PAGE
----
Every week, The Crimson publishes a selection of articles that were printed in our pages in years past.
June 18, 1914: Class of 1864 Holds Reunion
The 50th anniversary of their graduation has brought back to the reunion in Phillips Brooks House today nearly all of the 36 living members of the Class of 1864.
There were 99 men in '64 who completed their four years and 44 who were associated with the class for a part of that time. The large number of men who did not graduate is accounted for by the fact that many of them went to war. Forty-one members of the class, either graduate or associate, took part in the Rebellion—35 in the Union Army and six in the Confederate Army. Of the 99 graduates, almost every one took a further degree than the A.B., and more than a third studied medicine or law.
June 21, 1937: Commencement Is 286th, Not 301st, As Might Be Thought
As Harvard is in its 301st year, one might assume that the coming Commencement would be the 301st, but such is not the fact.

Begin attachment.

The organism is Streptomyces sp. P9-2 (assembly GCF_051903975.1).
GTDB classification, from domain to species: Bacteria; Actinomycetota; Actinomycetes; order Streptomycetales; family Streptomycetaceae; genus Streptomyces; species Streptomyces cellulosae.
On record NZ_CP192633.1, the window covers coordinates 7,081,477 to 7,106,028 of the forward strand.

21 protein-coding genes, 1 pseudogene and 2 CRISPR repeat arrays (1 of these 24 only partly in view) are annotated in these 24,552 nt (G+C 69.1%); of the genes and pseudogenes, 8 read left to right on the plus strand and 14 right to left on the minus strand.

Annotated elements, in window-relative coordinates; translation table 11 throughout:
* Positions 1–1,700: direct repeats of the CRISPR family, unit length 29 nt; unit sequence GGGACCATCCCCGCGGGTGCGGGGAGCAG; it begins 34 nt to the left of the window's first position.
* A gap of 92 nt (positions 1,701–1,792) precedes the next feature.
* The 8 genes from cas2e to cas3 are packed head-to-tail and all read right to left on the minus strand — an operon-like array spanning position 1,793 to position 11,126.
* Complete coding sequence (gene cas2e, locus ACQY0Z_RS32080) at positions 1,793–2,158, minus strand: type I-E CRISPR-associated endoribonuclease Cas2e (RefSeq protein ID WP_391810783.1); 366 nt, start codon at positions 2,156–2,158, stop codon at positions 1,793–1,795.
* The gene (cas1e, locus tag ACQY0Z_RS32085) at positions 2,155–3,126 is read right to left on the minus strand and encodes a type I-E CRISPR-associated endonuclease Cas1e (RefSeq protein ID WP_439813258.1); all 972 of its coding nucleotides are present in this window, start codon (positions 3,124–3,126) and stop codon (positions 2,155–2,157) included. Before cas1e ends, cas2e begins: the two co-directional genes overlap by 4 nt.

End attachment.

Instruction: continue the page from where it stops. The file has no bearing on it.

The first Commencement was in 1642. No Commencement was held in 1644, and, owing to war, pestilence, disorder, and other causes, three were none in 1752, 1757, 1764, or from 1774 to 1780, inclusive. Since 1781 there has been one every year. Apparently, therefore, the 1937 exercises are the 286th.
June 20, 1950: College's Graduates Low in Birth Derby
There is one field in which the College's graduates are not leaders. In fact, they don't even come close. According to a recent survey by the Population Reference Bureau in Washington, the College's alumni have an average of only 1.13 children apiece. That makes the College 11th in a field of 16 schools surveyed in New England.
June 17, 1971: How (Not) To Build a Science Center
It's a testament to the past, a monument to the future. As for the present, well, it's a mess.
The Undergraduate Science Center, that rising mass of prefab concrete just north of the Yard, is due to be completed in September 1972. But it is presently uncertain what, if anything, will be inside it once it opens. For the original plans to use the Center for multidisciplinary general science undergraduate education have been sacrificed in a haze of financial and political confusion. The director of the Center has resigned, effective the end of this month, while a special task force set up to advise Dean Dunlop is weighing pressures from various departmental interests and preparing to recommend ways to improve use of the Center.
—Compiled by Julie M. Zauzmer